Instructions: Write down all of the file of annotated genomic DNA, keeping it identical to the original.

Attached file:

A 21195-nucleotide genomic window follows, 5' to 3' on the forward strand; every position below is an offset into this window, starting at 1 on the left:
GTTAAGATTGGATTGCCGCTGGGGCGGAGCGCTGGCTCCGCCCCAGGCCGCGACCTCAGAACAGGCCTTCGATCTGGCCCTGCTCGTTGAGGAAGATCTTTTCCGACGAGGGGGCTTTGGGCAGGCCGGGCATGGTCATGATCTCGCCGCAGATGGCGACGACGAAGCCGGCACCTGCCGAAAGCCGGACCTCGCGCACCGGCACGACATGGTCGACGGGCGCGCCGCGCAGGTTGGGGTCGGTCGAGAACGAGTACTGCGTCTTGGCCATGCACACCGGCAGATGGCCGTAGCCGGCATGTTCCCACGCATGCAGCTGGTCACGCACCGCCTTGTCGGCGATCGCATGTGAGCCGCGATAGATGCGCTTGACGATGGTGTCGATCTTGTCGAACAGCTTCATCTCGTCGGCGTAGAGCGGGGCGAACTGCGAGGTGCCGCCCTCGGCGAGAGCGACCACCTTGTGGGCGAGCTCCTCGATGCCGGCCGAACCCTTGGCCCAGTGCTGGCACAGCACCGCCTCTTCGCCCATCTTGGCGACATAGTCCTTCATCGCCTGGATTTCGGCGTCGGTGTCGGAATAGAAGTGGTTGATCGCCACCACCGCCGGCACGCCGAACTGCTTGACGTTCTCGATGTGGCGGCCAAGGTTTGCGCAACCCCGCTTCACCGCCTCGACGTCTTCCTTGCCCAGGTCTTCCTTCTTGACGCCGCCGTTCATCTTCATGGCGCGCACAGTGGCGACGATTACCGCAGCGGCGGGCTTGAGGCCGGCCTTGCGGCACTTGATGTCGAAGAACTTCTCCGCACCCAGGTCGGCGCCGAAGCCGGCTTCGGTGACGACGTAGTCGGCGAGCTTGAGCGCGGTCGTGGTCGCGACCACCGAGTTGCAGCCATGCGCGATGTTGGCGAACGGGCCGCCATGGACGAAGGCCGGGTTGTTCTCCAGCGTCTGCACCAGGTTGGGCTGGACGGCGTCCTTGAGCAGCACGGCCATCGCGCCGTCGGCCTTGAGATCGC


A 21195-nucleotide genomic window follows, 5' to 3' on the forward strand; every position below is an offset into this window, starting at 1 on the left:
GTTAAGATTGGATTGCCGCTGGGGCGGAGCGCTGGCTCCGCCCCAGGCCGCGACCTCAGAACAGGCCTTCGATCTGGCCCTGCTCGTTGAGGAAGATCTTTTCCGACGAGGGGGCTTTGGGCAGGCCGGGCATGGTCATGATCTCGCCGCAGATGGCGACGACGAAGCCGGCACCTGCCGAAAGCCGGACCTCGCGCACCGGCACGACATGGTCGACGGGCGCGCCGCGCAGGTTGGGGTCGGTCGAGAACGAGTACTGCGTCTTGGCCATGCACACCGGCAGATGGCCGTAGCCGGCATGTTCCCACGCATGCAGCTGGTCACGCACCGCCTTGTCGGCGATCGCATGTGAGCCGCGATAGATGCGCTTGACGATGGTGTCGATCTTGTCGAACAGCTTCATCTCGTCGGCGTAGAGCGGGGCGAACTGCGAGGTGCCGCCCTCGGCGAGAGCGACCACCTTGTGGGCGAGCTCCTCGATGCCGGCCGAACCCTTGGCCCAGTGCTGGCACAGCACCGCCTCTTCGCCCATCTTGGCGACATAGTCCTTCATCGCCTGGATTTCGGCGTCGGTGTCGGAATAGAAGTGGTTGATCGCCACCACCGCCGGCACGCCGAACTGCTTGACGTTCTCGATGTGGCGGCCAAGGTTTGCGCAACCCCGCTTCACCGCCTCGACGTCTTCCTTGCCCAGGTCTTCCTTCTTGACGCCGCCGTTCATCTTCATGGCGCGCACAGTGGCGACGATTACCGCAGCGGCGGGCTTGAGGCCGGCCTTGCGGCACTTGATGTCGAAGAACTTCTCCGCACCCAGGTCGGCGCCGAAGCCGGCTTCGGTGACGACGTAGTCGGCGAGCTTGAGCGCGGTCGTGGTCGCGACCACCGAGTTGCAGCCATGCGCGATGTTGGCGAACGGGCCGCCATGGACGAAGGCCGGGTTGTTCTCCAGCGTCTGCACCAGGTTGGGCTGGACGGCGTCCTTGAGCAGCACGGCCATCGCGCCGTCGGCCTTGAGATCGC